Reviews

GHCD 2351 – Fritz Brun dirigiert Fritz Brun

Studio-Orchester Beromünster, Fritz Brun – conductor

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TEMPO 12/2010

The year 2009 marks the 50th anniversary of Fritz Brun’s death in his native Switzerland. It’s good to ave a recording of one of his ten symphonies conducted by the composer, as well as first recordings of two further works in Adriano’s orchestral cycle for Guild. The Moscow Symphony Orchestra’s performance of the Fifth Symphony under his baton is highly impressive. Distinct echoes of Beethoven and Brahms, often present in the earlier symphonies, are again in evidence: Brun himself mentioned a preparatory study of Beethoven to Hermann Scherchen. Apart from a double bassoon and bass tuba, the orchestra doesn’t exceed classical dimensions. The first movement takes the form of a chaconne, one of whose variations provides the subject of a skittish second-movement nocturne. This is succeeded by a funeral march, an eloquent lament for Brun’s deceased colleague Hermann Suter. In his final movement, the composer vents his spleen over Suter’s fate. Headed Rasch und wütend (‘fast and furious’), the finale begins fugally and weaves further variations on the work’s initial theme. A long time ago Brun’s opening chaconne – it could easily be taken for a closing movement – appeared on a recording under Schoenberg’s Swiss pupil Erich Schmid. Brun regarded his Fifth as a personal response to the break-up of classical tonality, one that was orientated towards Stravinsky rather than Schoenberg. Deep down, however, the neo-Romantic language is unmistakably his own, and the chaconne seems more original every time I hear it. The solo oboe, horn, violin and cello execute their solo variations with finesse. Fritz Brun’s sunnier side emerges from the Tenth Symphony, which was completed by the shores of Lake Lugano in 1953 (the date is inadvertently transposed on the back of the CD case). Like the Second Symphony of 1909, but in a more compressed form, it recalls the exuberance of Schumann’s ‘Spring’ Symphony in the same key.
Rhapsodic in spirit, the third-movement Adagio shows Brun’s variation technique at its most imaginative. Again the performance as a whole underlines his creative stature, long obscured by his native reputation as a conductor in Berne. He appears as conductor of his own music on a remastering of a rather cavernous 1946 radio recording preserved in the Zurich Central Library. The Eighth Symphony is one of Brun’s most expansive works, recalling his abiding fondness for Bruckner in that respect. While carrying a programme describing the times of day, the symphony adheres to a traditional movement-order, starting with the activity of high noon and ending with a new day. The enchanted second movement derives from a Bernese folk song addressed to Hesperus, the evening star. Then Brun conjures a nocturnal landscape, less agitated than his Fifth Symphony’s Berliozian visions. Throughout the work, the rhythmic and harmonic invention is considerable. The Eighth Symphony has been coupled by Guild with Paul Sacher’s 1946 recording of another fine late work, Variations on an Original Theme. Whereas the Tenth Symphony features concerto grosso-like writing for wind instruments, here a similar technique is applied to the strings. Lyrical nostalgia is the dominant impression, but the solo piano (Brun’s own instrument) maintains a vital pulse. Fritz Brun had to be a Sommerkomponist for much of his life. His output did, however, grow steadily, unlike that of his contemporary Wilhelm Furtwängler.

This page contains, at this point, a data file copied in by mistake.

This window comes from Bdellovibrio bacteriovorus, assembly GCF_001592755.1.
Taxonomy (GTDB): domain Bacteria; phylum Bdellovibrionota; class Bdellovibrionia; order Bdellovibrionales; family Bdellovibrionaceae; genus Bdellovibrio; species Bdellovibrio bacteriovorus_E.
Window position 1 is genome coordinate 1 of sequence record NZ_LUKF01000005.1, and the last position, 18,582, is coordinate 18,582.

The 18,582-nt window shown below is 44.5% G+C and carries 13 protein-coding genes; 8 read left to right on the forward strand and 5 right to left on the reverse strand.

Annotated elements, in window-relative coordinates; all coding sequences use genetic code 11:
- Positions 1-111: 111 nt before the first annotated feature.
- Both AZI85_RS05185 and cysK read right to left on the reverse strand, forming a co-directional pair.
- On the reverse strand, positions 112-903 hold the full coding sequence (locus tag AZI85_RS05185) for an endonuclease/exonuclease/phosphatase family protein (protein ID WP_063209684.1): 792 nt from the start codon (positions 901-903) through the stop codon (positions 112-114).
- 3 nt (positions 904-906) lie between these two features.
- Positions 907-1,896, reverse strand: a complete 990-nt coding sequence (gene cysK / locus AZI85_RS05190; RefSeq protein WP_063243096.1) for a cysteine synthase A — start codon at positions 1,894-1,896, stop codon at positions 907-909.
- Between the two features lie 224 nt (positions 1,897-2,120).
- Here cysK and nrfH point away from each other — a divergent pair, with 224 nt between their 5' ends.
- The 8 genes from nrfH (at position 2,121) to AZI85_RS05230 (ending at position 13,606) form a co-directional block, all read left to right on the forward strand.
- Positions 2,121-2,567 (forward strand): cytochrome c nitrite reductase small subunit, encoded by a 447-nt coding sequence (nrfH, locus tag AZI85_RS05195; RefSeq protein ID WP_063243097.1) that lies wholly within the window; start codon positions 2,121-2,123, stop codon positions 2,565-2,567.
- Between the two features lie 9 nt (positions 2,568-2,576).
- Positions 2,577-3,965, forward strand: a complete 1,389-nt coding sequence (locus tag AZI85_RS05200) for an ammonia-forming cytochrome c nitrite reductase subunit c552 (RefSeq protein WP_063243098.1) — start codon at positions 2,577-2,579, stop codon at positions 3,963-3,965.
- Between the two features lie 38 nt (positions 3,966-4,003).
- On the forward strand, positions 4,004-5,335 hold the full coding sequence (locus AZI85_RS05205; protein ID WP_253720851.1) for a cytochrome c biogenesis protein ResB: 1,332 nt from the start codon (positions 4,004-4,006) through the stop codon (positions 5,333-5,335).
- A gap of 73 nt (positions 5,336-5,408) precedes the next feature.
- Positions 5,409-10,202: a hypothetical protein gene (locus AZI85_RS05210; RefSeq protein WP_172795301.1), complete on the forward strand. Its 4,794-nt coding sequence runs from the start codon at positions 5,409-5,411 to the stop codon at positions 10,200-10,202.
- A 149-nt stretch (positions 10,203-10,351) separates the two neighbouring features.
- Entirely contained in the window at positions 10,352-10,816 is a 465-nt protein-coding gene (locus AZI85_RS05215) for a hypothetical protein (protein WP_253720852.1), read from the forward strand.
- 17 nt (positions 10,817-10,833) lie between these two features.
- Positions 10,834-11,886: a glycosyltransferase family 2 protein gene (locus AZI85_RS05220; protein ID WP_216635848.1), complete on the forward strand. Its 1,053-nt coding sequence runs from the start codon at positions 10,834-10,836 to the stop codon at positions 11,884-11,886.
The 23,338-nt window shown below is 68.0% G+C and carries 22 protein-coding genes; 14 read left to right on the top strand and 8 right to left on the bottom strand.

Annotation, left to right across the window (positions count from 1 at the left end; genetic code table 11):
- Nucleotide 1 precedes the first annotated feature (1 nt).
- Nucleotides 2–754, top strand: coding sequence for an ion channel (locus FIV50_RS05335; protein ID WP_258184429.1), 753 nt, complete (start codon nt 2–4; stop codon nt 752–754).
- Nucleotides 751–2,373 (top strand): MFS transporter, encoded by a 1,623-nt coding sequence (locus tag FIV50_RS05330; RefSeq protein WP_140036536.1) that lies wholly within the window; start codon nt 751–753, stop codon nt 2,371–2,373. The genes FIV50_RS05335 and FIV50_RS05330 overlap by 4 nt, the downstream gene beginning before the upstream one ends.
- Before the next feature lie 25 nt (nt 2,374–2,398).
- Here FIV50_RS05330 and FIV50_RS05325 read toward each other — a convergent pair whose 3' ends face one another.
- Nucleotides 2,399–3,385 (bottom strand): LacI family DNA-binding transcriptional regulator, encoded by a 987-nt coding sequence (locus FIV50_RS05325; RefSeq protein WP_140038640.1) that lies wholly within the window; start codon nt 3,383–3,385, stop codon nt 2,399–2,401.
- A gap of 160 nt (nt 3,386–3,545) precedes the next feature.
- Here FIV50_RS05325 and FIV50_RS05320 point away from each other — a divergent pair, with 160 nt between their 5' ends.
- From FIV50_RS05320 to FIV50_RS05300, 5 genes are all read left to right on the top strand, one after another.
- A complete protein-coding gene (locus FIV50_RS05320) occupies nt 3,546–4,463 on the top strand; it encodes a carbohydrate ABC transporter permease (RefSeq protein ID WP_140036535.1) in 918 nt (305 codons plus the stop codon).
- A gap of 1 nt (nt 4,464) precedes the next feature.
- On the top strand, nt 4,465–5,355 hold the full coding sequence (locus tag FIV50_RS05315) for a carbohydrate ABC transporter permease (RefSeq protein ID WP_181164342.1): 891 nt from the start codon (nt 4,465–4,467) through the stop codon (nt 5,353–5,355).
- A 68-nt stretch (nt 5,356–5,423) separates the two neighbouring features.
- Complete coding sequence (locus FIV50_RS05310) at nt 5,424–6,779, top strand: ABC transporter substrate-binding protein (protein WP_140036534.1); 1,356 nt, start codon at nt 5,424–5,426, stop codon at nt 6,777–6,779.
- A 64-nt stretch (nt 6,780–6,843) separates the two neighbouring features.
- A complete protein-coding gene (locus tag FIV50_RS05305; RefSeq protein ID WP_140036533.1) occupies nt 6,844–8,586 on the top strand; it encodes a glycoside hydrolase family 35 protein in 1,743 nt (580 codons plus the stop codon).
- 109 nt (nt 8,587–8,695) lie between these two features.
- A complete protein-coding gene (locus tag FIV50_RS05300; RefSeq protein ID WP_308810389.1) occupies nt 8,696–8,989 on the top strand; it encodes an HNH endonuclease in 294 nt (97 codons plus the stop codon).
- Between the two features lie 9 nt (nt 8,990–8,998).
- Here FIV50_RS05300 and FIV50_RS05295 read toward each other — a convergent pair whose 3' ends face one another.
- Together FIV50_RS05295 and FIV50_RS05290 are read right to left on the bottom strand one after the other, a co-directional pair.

Peter Palmer

Schweizer Musikzeitung Februar 2010

Die Schatten der romantischen Vergangenheit
Fritz Brun dirigiert Fritz Brun: Sinfonie Nr. 8 in A-Dur. Studio­Orchester Beromünster. Variationen überein eigenes Thema für Streichorchester und Klavier. Adrian Aeschbacher, Klavier Collegium Musicum Zürich, Leitung Pau( Sacher. Guild historical GHCD 2351
Fritz Brun (1878-1959) gehört wie Othmar Schoeck und Volkmar Andreae zu einer Generation, die in einer der Romantik längst entwachsenen Welt ihr Leben lang den Spagat üben musste zwischen der Sehnsucht nach dem Unwiederbringlichen und der unabweisbaren Notwendigkeit, für die Gegenwart offen zu sein. Zugleich fiel ihm und seinen Zeitgenossen die Aufgabe zu, die Stellung eines Schweizer Musikers gegenüber Deutschland und seinen Traditionen neu zu definieren. Man kann so die vorliegenden, qualitativ ziemlich unterschiedlichen Aufnahmen ohne Weiteres auch als historische Dokumente in einem allgemeinen Sinn verstehen.
Fritz Brun ist oft der Vorwurf gemacht worden, Brahms-Epigone zu sein, und tatsächlich finden sich in seiner Sinfonie in A-Dur vor allem in den Eck sätzen direkte Anklänge an den verehrten Meister aus Hamburg. Unüberhörbar sind die oktavverdoppelten Terzgänge, die «dicke» Akkordik und auch die zentrale Bedeutung des Hörnerklangs. In den formal freieren Mittelsätzen, wo es nicht darum geht, einem symphonisich dann aber ein sehr origineller Geist: Man staunt über die Farbphantasie des Luzerner Musikers. Im 3. Satz (Notturno), der mit einem wunderlich gespielten Bassklarinetten-Solo beginnt, sind die Schatten der deutsch-romantischen Vergangenheit ganz fern. Das Studio-Orchester Beromünster erweist sich in dieser vom Komponisten geleiteten Aufnahme aus dem Jahr 1946 – bei allem Verständnis für Individualität – als beinahe anarchischer Klangkörper. Hermann Scherchens Versuch, mit wenigen verstärkten Violinen einen symphonischen Klang zu erzeugen, ist in diesem Fall gescheitert. Auffällig am Dirigat des Komponisten ist auch die Atem- und Rastlosigkeit im Kopfsatz. Sie kontrastiert scharf mit der Seelenruhe, mit welcher Paul Sacher die Variationen über ein eigenes Thema für Klavier und Streichorchester angeht. Das Collegium Musicum Zürich besticht bei dieser Aufnahme (ebenfalls von 1946) durch einen enorm kultivierten Streicherklang. Adrian Aeschbacher am Klavier zeigt, dass seine Berühmtheit in der Kriegs- und Nachkriegszeit nicht nur den «sündigen» Auftritten in Nazi-Deutschland und seiner Freundschaft mit Karajan zu verdanken war. Kompositorisch wirken die Variationen erstaunlich konventionell.